so that we can see more clearly the value of discipleship.

Discipleship requires us to hate our families,

that is, to love them less

in comparison with how much we love Jesus.

Think of the love you have for your spouse,

or your parents

or your children

or your siblings.

In Jewish society, the family was extremely close-knit,

so for Jesus to claim a higher love than for one's family

was a shocking thing to do.

Only God could claim such devotion:

“You shall love the Lord your God

with all your heart

and with all your soul

and with all your mind

and with all your strength.”

But in claiming this, Jesus was also saying that he was worthy of such love.

As Paul wrote to the Romans

“but God shows his love for us in that while we were still sinners,

Christ died for us.”

He calls us to love him more than our own lives

and he set the example by giving his life for us.

Discipleship also requires us to carry our cross

that is, to take on the suffering which is part of the Christian life

and to commit ourselves to Jesus until death.

But Jesus promises to give us life in all its fullness

both now and after death, if we follow him.

He promises that

“whoever tries to keep his life will lose it

but whoever loses his life for my sake will keep it.”

Again, Paul wrote that

“we rejoice in our sufferings,

knowing that suffering produces endurance,

and endurance produces character,

and character produces hope,

and hope does not put us to shame,

because God's love has been poured into our hearts

through the Holy Spirit who has been given to us.”

Again, Jesus set the example by taking up the cross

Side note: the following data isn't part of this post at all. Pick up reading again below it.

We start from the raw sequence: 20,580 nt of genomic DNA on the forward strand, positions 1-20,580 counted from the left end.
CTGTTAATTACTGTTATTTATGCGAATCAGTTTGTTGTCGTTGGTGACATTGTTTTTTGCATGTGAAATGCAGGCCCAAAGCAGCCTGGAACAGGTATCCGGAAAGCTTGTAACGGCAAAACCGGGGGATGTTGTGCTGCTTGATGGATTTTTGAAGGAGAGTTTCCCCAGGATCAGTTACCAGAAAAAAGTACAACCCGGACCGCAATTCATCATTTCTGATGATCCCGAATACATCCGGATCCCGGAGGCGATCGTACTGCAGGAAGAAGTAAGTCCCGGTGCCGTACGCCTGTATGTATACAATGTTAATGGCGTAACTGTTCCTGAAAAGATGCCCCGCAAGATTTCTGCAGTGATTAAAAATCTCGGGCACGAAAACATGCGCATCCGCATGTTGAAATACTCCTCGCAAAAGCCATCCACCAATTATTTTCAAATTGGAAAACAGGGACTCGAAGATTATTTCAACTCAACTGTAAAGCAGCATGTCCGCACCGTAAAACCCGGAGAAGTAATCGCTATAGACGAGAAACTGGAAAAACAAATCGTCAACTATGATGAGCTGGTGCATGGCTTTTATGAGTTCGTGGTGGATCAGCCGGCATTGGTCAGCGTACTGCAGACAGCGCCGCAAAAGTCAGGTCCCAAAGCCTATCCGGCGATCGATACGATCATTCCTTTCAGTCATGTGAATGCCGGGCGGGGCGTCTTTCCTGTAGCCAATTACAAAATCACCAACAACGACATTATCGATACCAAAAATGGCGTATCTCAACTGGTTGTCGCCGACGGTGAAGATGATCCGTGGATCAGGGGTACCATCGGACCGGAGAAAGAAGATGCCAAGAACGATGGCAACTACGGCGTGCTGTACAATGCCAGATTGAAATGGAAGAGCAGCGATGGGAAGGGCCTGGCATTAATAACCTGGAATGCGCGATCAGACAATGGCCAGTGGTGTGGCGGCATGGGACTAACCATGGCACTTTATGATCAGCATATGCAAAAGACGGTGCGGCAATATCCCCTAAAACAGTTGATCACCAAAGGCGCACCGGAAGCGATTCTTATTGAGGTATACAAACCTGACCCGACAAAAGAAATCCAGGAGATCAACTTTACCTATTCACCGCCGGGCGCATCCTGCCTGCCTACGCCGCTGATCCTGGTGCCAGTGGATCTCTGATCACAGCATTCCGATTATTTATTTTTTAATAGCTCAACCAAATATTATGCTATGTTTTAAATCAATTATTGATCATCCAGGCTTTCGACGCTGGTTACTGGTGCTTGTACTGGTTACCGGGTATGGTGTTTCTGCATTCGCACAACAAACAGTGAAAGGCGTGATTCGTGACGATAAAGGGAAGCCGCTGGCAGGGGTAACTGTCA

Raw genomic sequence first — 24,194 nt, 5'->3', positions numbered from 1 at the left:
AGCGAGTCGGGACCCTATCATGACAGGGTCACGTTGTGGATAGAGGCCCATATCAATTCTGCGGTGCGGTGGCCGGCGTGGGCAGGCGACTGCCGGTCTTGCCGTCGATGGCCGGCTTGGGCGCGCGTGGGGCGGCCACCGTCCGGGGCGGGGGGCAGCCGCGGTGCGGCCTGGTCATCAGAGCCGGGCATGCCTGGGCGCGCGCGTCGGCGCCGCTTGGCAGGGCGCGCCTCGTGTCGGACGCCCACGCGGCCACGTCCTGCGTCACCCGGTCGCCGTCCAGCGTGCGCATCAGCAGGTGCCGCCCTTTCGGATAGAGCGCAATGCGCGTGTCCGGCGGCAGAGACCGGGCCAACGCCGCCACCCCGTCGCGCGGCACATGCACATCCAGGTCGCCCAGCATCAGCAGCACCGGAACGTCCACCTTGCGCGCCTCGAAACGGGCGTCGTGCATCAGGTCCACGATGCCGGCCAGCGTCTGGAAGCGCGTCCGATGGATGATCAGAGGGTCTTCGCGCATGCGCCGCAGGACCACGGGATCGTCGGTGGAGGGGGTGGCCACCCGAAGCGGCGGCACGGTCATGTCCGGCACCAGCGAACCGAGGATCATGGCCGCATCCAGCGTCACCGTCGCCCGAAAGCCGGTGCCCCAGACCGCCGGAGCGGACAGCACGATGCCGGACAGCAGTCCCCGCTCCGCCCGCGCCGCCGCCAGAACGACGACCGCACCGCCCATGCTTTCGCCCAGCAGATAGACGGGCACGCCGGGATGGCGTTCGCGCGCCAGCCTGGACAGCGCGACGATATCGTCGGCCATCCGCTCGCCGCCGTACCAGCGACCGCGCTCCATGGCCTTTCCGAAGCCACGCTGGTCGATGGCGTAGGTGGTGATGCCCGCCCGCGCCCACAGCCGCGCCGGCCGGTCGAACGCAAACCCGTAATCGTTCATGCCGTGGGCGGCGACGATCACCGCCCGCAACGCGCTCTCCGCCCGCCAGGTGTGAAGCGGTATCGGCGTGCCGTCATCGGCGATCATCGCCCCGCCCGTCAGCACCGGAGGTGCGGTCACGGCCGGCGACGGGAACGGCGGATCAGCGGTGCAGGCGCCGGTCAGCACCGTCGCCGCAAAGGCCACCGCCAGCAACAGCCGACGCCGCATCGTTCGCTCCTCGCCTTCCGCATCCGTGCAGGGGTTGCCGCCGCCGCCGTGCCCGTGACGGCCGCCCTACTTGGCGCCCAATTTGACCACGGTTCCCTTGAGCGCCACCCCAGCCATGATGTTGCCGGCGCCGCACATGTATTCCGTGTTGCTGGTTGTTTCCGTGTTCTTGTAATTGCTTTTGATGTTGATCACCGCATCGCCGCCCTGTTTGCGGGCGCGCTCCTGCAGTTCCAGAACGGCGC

and dying for us.

There is nothing he asks us to do that he was unwilling to do himself.

Discipleship finally requires us to give up our possessions.

Jesus had no home; he had nowhere to lay his head.

When he had to pay taxes,

he sent Peter to get the coin out of the mouth of a fish!

When he was crucified,

his clothes were taken and the soldiers gambled for them.

He was laid in a borrowed tomb.

Once more, Paul wrote

“For you know the grace of our Lord Jesus Christ,

that though he was rich,

yet for your sake he became poor,

so that you by his poverty might become rich.”

Jesus calls us to true riches.

He calls us to use all our possessions in this life

to lay up treasure in heaven.

He calls us to make a wiser investment,

one that will truly last:

He said

“Do not lay up for yourselves treasures on earth,

where moth and rust destroy

and where thieves break in and steal,

but lay up for yourselves treasures in heaven,

where neither moth nor rust destroys

and where thieves do not break in and steal.”

He calls us to follow him and find treasure of eternal value.

In his book, “The Great Omission”,

author Dallas Willard writes of the cost of non-discipleship.

He says:

“Nondiscipleship costs abiding peace,

a life penetrated throughout by love,

faith that sees everything in the light of God's overriding governance for good,

hopefulness that stands firm in the most discouraging of circumstances,

power to do what is right and withstand the forces of evil.

In short,

nondiscipleship costs you exactly that abundance of life

Jesus said he came to bring.

The cross-shaped yoke of Jesus Christ is after all

an instrument of liberation and power to those who live in it with him

and learn the meekness and lowliness of heart

that brings rest to the soul”

Jesus makes clear to us the cost of discipleship

and the value of discipleship.

So weigh up the cost:

can you afford to follow him to the end,

regardless of what comes your way?

Can you afford not to?